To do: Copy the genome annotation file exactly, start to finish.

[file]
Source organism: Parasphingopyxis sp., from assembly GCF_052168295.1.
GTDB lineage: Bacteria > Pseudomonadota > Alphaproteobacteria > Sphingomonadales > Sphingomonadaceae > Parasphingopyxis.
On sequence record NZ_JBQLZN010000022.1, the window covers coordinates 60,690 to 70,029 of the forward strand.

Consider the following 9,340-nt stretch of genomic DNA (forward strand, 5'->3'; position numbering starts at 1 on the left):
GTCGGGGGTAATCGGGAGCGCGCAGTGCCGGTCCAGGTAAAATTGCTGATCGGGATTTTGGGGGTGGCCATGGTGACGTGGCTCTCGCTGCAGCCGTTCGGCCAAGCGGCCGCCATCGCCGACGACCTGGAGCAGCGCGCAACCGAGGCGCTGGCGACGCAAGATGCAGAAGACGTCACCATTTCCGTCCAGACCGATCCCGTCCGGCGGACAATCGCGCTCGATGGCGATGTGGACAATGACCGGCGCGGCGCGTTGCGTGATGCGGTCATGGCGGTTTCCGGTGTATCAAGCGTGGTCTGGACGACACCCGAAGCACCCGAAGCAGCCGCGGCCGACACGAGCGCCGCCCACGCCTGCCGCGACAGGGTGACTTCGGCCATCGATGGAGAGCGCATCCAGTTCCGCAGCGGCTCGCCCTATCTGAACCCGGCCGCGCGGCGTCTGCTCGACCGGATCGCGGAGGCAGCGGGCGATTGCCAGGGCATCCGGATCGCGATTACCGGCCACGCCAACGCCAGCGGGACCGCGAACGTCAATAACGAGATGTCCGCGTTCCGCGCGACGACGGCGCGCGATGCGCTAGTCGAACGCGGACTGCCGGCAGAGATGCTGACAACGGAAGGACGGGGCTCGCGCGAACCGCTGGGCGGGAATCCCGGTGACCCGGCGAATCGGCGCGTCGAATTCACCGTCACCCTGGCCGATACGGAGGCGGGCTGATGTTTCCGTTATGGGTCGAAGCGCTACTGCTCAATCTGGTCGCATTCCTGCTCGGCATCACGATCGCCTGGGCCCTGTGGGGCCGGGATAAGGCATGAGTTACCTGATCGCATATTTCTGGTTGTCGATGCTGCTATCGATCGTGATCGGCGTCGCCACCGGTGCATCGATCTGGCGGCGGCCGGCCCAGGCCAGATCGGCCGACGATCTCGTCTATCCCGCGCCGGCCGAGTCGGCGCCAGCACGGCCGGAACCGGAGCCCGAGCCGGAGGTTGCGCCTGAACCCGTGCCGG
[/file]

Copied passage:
Source organism: Parasphingopyxis sp., from assembly GCF_052168295.1.
GTDB lineage: Bacteria > Pseudomonadota > Alphaproteobacteria > Sphingomonadales > Sphingomonadaceae > Parasphingopyxis.
On sequence record NZ_JBQLZN010000022.1, the window covers coordinates 60,690 to 70,029 of the forward strand.

Consider the following 9,340-nt stretch of genomic DNA (forward strand, 5'->3'; position numbering starts at 1 on the left):
GTCGGGGGTAATCGGGAGCGCGCAGTGCCGGTCCAGGTAAAATTGCTGATCGGGATTTTGGGGGTGGCCATGGTGACGTGGCTCTCGCTGCAGCCGTTCGGCCAAGCGGCCGCCATCGCCGACGACCTGGAGCAGCGCGCAACCGAGGCGCTGGCGACGCAAGATGCAGAAGACGTCACCATTTCCGTCCAGACCGATCCCGTCCGGCGGACAATCGCGCTCGATGGCGATGTGGACAATGACCGGCGCGGCGCGTTGCGTGATGCGGTCATGGCGGTTTCCGGTGTATCAAGCGTGGTCTGGACGACACCCGAAGCACCCGAAGCAGCCGCGGCCGACACGAGCGCCGCCCACGCCTGCCGCGACAGGGTGACTTCGGCCATCGATGGAGAGCGCATCCAGTTCCGCAGCGGCTCGCCCTATCTGAACCCGGCCGCGCGGCGTCTGCTCGACCGGATCGCGGAGGCAGCGGGCGATTGCCAGGGCATCCGGATCGCGATTACCGGCCACGCCAACGCCAGCGGGACCGCGAACGTCAATAACGAGATGTCCGCGTTCCGCGCGACGACGGCGCGCGATGCGCTAGTCGAACGCGGACTGCCGGCAGAGATGCTGACAACGGAAGGACGGGGCTCGCGCGAACCGCTGGGCGGGAATCCCGGTGACCCGGCGAATCGGCGCGTCGAATTCACCGTCACCCTGGCCGATACGGAGGCGGGCTGATGTTTCCGTTATGGGTCGAAGCGCTACTGCTCAATCTGGTCGCATTCCTGCTCGGCATCACGATCGCCTGGGCCCTGTGGGGCCGGGATAAGGCATGAGTTACCTGATCGCATATTTCTGGTTGTCGATGCTGCTATCGATCGTGATCGGCGTCGCCACCGGTGCATCGATCTGGCGGCGGCCGGCCCAGGCCAGATCGGCCGACGATCTCGTCTATCCCGCGCCGGCCGAGTCGGCGCCAGCACGGCCGGAACCGGAGCCCGAGCCGGAGGTTGCGCCTGAACCCGTGCCGG